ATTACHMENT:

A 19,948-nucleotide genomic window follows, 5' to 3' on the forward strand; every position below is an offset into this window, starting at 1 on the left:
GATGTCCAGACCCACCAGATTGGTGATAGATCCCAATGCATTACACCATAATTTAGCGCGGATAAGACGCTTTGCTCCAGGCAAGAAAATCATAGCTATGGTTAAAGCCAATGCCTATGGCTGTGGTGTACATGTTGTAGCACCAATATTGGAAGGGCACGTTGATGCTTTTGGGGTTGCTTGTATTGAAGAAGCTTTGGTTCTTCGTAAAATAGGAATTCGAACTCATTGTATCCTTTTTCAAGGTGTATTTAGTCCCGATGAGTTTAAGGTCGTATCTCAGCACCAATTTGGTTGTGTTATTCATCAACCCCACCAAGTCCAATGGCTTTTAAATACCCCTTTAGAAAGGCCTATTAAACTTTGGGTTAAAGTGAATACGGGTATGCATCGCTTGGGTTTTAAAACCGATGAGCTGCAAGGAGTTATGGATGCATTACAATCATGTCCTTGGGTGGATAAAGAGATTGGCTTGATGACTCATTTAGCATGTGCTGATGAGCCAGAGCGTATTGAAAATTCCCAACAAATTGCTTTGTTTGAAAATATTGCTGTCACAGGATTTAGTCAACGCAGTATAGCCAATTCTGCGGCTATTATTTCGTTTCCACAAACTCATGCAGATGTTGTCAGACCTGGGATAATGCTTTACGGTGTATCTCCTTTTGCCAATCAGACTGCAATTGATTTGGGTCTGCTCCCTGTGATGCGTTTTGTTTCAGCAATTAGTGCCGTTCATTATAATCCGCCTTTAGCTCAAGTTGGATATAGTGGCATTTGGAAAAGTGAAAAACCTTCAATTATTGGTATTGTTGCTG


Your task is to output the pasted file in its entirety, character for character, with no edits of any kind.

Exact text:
A 19,948-nucleotide genomic window follows, 5' to 3' on the forward strand; every position below is an offset into this window, starting at 1 on the left:
GATGTCCAGACCCACCAGATTGGTGATAGATCCCAATGCATTACACCATAATTTAGCGCGGATAAGACGCTTTGCTCCAGGCAAGAAAATCATAGCTATGGTTAAAGCCAATGCCTATGGCTGTGGTGTACATGTTGTAGCACCAATATTGGAAGGGCACGTTGATGCTTTTGGGGTTGCTTGTATTGAAGAAGCTTTGGTTCTTCGTAAAATAGGAATTCGAACTCATTGTATCCTTTTTCAAGGTGTATTTAGTCCCGATGAGTTTAAGGTCGTATCTCAGCACCAATTTGGTTGTGTTATTCATCAACCCCACCAAGTCCAATGGCTTTTAAATACCCCTTTAGAAAGGCCTATTAAACTTTGGGTTAAAGTGAATACGGGTATGCATCGCTTGGGTTTTAAAACCGATGAGCTGCAAGGAGTTATGGATGCATTACAATCATGTCCTTGGGTGGATAAAGAGATTGGCTTGATGACTCATTTAGCATGTGCTGATGAGCCAGAGCGTATTGAAAATTCCCAACAAATTGCTTTGTTTGAAAATATTGCTGTCACAGGATTTAGTCAACGCAGTATAGCCAATTCTGCGGCTATTATTTCGTTTCCACAAACTCATGCAGATGTTGTCAGACCTGGGATAATGCTTTACGGTGTATCTCCTTTTGCCAATCAGACTGCAATTGATTTGGGTCTGCTCCCTGTGATGCGTTTTGTTTCAGCAATTAGTGCCGTTCATTATAATCCGCCTTTAGCTCAAGTTGGATATAGTGGCATTTGGAAAAGTGAAAAACCTTCAATTATTGGTATTGTTGCTG